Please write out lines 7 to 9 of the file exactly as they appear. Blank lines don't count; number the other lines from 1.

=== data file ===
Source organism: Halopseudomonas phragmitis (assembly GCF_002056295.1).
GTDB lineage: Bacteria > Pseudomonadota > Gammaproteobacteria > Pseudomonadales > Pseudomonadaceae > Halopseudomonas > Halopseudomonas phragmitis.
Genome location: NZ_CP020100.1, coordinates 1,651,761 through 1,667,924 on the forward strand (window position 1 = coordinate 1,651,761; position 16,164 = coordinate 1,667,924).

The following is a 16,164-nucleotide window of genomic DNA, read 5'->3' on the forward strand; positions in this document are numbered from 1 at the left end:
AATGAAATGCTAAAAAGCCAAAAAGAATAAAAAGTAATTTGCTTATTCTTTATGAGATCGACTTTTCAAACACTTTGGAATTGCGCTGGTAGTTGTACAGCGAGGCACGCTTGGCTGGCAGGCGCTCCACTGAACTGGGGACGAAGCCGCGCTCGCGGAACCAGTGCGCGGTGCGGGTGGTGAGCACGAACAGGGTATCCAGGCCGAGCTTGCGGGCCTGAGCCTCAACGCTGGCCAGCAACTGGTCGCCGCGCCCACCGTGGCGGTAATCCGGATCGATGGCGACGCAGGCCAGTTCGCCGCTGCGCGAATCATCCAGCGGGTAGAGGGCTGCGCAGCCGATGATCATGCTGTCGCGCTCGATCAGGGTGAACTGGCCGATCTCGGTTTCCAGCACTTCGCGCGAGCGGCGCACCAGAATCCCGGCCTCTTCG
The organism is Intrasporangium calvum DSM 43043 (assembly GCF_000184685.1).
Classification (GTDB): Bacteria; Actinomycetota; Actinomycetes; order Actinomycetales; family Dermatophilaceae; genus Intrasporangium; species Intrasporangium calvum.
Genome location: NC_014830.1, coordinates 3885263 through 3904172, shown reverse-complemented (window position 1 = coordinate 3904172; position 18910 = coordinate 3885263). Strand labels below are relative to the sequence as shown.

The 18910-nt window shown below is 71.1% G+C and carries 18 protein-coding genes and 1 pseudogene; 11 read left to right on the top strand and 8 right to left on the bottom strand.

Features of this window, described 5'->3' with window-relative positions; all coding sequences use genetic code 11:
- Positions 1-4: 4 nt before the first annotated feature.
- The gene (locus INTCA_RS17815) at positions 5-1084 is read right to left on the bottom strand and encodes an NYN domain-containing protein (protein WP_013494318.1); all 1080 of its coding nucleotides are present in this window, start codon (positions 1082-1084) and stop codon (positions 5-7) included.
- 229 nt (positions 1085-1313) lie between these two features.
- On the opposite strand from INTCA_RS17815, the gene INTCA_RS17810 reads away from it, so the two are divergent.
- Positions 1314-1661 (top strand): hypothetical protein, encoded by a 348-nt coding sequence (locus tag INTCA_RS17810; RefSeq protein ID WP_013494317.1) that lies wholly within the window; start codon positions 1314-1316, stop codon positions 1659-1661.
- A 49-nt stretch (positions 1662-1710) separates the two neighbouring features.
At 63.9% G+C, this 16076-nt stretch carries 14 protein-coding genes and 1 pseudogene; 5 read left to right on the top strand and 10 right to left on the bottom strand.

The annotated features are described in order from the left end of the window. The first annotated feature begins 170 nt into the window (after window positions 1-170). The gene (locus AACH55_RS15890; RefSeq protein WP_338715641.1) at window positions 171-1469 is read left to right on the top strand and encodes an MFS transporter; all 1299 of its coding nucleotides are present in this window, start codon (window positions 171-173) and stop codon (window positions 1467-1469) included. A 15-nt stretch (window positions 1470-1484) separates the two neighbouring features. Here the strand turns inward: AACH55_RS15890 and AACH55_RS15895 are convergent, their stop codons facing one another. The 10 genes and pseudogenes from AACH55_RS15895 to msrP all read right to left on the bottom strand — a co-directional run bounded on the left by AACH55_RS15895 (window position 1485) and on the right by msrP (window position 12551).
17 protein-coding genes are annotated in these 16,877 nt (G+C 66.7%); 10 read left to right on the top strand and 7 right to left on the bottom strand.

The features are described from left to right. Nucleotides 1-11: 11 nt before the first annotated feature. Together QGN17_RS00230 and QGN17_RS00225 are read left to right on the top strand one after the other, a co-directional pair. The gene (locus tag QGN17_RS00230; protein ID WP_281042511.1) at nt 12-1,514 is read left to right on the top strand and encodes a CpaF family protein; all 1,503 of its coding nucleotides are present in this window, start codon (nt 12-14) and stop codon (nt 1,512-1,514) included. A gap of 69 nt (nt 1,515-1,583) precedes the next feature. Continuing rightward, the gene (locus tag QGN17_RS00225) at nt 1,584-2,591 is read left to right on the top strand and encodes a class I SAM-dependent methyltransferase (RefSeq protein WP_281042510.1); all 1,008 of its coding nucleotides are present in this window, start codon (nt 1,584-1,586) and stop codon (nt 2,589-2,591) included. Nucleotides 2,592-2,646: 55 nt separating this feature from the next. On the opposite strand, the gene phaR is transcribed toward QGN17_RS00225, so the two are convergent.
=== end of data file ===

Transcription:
Classification (GTDB): Bacteria; Actinomycetota; Actinomycetes; order Actinomycetales; family Dermatophilaceae; genus Intrasporangium; species Intrasporangium calvum.
Genome location: NC_014830.1, coordinates 3885263 through 3904172, shown reverse-complemented (window position 1 = coordinate 3904172; position 18910 = coordinate 3885263). Strand labels below are relative to the sequence as shown.

The 18910-nt window shown below is 71.1% G+C and carries 18 protein-coding genes and 1 pseudogene; 11 read left to right on the top strand and 8 right to left on the bottom strand.